Saturday or Sunday
God instituted the seventh-day Sabbath (Saturday) at creation, “Thus the heavens and the earth were finished, and all the host of them. And on the seventh day God ended his work which he had made. … And God blessed the seventh day, and sanctified it: because that in it he had rested from all his work which God created and made” (Genesis 2:1-3). The weekly seventh-day Sabbath has often been considered for the Jewish dispensation, but the Bible declares that it was instituted more than two thousand years before the first Israelite was born.
God blessed the seventh day because He created the world in six days and rested on the seventh. The Sabbath was the birthday and the memorial of the world. The Sabbath can’t be changed because it points backward to a specific act. In the same manner, a person’s birthday can’t be changed because it is a memorial of his birth. The seventh day Sabbath identifies the true God and His claim of ultimate sovereignty as the Creator. No other day can fit God’s purpose.
The Fourth Commandment states: “Remember the Sabbath day, to keep it holy. Six days you shall labor and do all your work, but the seventh day is the Sabbath of the Lord your God. In it you shall do no work: you, nor your son, nor your daughter, nor your male servant, nor your female servant, nor your cattle, nor your stranger who is within your gates. For in six days the Lord made the heavens and the earth, the sea, and all that is in them, and rested the seventh day. Therefore the Lord blessed the Sabbath day and hallowed it” (Exodus 20:8-11).
Most of the Ten Commandments begin with the same words: “Thou shalt not,” but the fourth commandment starts with the word, “Remember” (Exodus 20:8-11). Why is this one different? Because God was commanding His children to call something to memory which already existed but had been forgotten.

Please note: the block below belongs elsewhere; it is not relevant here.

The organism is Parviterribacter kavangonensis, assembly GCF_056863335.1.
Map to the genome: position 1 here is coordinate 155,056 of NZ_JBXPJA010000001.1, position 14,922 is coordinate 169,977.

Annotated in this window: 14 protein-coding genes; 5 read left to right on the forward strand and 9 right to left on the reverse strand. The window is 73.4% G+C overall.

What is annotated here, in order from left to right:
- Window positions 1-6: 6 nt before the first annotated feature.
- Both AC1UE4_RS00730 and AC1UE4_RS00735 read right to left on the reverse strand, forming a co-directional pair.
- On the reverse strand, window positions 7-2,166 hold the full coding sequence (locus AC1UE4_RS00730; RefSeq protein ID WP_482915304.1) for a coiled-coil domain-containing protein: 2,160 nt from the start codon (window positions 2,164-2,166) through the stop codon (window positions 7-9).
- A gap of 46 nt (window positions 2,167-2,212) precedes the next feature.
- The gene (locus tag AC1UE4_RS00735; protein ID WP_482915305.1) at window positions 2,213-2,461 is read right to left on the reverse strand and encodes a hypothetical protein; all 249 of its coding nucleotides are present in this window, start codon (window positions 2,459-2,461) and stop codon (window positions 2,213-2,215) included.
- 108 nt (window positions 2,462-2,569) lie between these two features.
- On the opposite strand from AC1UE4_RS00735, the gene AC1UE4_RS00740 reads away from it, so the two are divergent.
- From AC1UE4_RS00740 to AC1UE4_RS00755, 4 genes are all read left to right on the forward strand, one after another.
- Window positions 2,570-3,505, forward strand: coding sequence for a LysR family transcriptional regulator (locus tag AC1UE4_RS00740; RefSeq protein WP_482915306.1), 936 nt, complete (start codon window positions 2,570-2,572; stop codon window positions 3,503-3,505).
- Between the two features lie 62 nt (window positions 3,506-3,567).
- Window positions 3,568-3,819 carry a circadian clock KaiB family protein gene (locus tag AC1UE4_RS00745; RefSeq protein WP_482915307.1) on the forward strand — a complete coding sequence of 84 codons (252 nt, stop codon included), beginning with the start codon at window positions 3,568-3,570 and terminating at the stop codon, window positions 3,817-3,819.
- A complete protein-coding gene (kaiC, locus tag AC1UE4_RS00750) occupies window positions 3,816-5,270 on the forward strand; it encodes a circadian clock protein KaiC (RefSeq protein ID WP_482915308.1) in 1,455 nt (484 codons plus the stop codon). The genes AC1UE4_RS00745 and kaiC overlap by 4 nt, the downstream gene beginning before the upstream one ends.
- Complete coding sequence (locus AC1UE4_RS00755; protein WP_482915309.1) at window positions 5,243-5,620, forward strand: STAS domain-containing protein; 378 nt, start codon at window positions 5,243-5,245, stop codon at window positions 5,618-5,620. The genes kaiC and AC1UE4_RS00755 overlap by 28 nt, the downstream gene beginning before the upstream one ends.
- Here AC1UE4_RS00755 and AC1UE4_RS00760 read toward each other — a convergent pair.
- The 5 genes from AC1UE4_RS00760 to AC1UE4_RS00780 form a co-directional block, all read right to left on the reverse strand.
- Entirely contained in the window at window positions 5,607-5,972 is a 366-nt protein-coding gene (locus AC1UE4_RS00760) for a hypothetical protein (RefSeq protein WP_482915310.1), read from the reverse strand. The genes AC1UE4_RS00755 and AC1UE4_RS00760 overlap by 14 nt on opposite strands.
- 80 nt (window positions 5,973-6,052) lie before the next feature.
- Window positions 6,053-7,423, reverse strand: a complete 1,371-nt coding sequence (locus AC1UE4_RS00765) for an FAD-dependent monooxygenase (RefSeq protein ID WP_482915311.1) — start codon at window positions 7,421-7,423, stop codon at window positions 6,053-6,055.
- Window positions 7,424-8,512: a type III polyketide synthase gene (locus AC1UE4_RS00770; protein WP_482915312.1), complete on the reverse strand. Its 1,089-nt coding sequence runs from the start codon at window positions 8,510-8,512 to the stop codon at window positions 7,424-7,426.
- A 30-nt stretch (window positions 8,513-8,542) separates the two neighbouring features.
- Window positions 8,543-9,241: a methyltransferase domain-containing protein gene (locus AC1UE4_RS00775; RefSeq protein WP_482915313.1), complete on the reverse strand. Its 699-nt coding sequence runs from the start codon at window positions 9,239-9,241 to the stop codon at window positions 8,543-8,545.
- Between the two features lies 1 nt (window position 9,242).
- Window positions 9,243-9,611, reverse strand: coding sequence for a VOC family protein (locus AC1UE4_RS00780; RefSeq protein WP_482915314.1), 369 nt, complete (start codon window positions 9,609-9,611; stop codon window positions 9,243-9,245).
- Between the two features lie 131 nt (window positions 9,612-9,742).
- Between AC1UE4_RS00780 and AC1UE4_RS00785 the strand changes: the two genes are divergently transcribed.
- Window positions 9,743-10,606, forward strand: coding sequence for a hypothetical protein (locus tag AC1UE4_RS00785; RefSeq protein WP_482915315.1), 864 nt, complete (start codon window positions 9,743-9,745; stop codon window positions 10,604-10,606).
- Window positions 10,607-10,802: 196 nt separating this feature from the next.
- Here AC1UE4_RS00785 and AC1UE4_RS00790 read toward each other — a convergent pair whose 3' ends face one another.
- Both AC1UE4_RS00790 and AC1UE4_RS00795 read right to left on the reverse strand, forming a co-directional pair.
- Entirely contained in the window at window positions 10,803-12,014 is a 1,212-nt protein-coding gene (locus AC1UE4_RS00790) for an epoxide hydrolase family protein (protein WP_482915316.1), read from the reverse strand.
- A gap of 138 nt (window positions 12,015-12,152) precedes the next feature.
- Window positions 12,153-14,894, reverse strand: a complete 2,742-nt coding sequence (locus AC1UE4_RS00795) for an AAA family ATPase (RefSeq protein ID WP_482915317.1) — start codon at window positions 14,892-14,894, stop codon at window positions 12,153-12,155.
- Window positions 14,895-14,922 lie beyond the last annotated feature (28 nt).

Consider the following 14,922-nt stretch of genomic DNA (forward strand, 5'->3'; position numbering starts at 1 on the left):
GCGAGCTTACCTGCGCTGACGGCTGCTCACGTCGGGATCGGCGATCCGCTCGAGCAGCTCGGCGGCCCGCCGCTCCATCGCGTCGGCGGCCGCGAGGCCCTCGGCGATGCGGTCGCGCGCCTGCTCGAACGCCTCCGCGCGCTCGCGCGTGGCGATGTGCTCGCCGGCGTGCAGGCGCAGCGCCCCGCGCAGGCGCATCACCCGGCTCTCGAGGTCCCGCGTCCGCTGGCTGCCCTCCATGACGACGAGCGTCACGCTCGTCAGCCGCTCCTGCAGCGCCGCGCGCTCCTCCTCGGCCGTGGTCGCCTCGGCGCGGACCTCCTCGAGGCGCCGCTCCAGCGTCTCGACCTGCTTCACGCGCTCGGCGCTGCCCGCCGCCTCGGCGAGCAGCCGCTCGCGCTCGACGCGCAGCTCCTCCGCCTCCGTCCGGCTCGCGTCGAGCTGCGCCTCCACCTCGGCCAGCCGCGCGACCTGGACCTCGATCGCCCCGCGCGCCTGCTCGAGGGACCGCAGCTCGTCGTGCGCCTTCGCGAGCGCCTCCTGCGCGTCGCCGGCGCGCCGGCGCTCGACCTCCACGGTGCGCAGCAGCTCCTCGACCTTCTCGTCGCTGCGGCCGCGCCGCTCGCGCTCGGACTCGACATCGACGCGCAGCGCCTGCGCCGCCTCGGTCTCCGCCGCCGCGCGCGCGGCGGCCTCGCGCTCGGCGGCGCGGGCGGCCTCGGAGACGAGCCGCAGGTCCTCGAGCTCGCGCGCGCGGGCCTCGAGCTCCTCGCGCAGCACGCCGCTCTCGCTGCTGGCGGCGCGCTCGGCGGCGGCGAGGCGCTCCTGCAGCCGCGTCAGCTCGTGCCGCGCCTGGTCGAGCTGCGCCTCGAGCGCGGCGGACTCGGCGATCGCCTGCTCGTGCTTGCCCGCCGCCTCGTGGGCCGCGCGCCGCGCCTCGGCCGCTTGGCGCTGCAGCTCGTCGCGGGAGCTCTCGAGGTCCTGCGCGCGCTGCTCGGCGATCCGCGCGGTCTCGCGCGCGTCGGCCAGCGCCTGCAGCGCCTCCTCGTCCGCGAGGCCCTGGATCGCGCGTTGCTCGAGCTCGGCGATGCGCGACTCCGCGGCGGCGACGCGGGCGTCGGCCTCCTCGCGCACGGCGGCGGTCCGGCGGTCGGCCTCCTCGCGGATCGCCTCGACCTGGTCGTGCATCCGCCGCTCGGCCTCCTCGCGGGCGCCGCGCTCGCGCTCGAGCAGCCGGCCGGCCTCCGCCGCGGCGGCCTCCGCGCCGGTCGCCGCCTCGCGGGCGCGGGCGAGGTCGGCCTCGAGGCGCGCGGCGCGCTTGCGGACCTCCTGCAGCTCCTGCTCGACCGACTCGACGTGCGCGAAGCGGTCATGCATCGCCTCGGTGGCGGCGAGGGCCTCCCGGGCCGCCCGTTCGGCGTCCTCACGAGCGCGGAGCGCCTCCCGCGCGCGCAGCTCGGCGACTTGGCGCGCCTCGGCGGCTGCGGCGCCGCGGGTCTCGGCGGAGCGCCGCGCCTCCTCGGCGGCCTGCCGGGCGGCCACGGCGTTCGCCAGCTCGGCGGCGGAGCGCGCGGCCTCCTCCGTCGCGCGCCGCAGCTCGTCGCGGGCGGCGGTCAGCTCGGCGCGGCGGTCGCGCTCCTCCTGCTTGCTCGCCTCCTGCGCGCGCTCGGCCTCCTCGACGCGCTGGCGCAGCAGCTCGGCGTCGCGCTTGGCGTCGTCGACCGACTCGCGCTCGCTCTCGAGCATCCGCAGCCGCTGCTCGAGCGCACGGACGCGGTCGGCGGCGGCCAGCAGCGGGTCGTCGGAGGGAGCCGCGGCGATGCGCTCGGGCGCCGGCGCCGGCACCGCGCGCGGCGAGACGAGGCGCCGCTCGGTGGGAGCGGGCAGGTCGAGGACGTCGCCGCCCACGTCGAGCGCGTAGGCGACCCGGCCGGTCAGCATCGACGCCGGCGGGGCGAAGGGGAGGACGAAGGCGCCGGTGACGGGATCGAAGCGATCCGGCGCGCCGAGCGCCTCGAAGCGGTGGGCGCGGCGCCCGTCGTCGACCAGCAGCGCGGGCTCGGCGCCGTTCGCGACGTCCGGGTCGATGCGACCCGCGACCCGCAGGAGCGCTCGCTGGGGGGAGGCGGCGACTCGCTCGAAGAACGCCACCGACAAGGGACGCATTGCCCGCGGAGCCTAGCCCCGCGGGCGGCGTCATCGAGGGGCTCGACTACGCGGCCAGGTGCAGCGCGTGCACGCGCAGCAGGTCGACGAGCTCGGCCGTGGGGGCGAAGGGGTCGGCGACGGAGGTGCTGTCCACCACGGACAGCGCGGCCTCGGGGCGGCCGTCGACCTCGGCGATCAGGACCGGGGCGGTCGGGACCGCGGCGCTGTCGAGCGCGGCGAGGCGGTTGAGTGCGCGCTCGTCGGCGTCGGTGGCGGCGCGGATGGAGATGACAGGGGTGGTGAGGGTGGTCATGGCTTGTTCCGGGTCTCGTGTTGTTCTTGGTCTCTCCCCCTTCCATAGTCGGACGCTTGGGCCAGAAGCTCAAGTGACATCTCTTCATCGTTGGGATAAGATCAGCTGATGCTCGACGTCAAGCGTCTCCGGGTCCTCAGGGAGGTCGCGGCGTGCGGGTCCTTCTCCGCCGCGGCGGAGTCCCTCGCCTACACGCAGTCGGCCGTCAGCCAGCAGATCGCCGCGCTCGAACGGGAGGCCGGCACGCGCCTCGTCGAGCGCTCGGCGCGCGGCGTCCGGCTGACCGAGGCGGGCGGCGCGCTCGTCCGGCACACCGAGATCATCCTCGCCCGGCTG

Christ Didn’t Abolish His Law
It does matter that we should worship on the seventh day (Saturday) because it was God’s commanded. What was the original sin of Adam and Eve? Eating from THE forbidden TREE. What was so evil about eating from that tree? Adam and Eve’s act was an act of disobedience to God’s command. That one sin resulted in the destruction of the human race and planet Earth. And it resulted in the death of God’s only Son on the cross (John 3:16).
God is very serious about His commands. Jesus said, “Think not that I am come to destroy the law, or the prophets: I am not come to destroy, but to fulfil. For verily I say unto you, Till heaven and earth pass, one jot or one tittle shall in no wise pass from the law, till all be fulfilled” (Matthew 5:17-18). And He added, “It is easier for heaven and earth to pass, than one tittle of the law to fail” (Luke 16:17).
God’s Law Still Binding
The great Lawgiver Himself reaffirmed His law that He gave earlier as binding upon His followers, and announced that anyone who should attempt to disregard it either by precept or by example would “in no case enter into the kingdom of heaven” (Matthew 5:20). And the Word of God can’t change. It “shall stand for ever” (Isaiah 40:8).
The claim that some give that by fulfilling the moral law Christ canceled it is not in harmony with the context of Christ’s statement. By fulfilling the law Christ simply “filled” it “full” of meaning—by giving men an example of full adherence to the will of God, so that the same law “might be fulfilled in us” (Romans 8:3, 4).
The word “Sunday” is not mentioned in the Bible. But the phrase “first day” is mentioned only eight times: Matthew 28:1; Mark 16:2; Mark 16:9; Luke 24:1; John 20:1; John 20:19; Acts 20:7; 1 Corinthians 16:2. But none of these verses teach that “the first day of the week” Sunday is a holy day of rest or being sacred. In none of these verses can we find a single hint of Bible authority for Sunday sacredness! Sunday observance is a made-made institution.
In His service,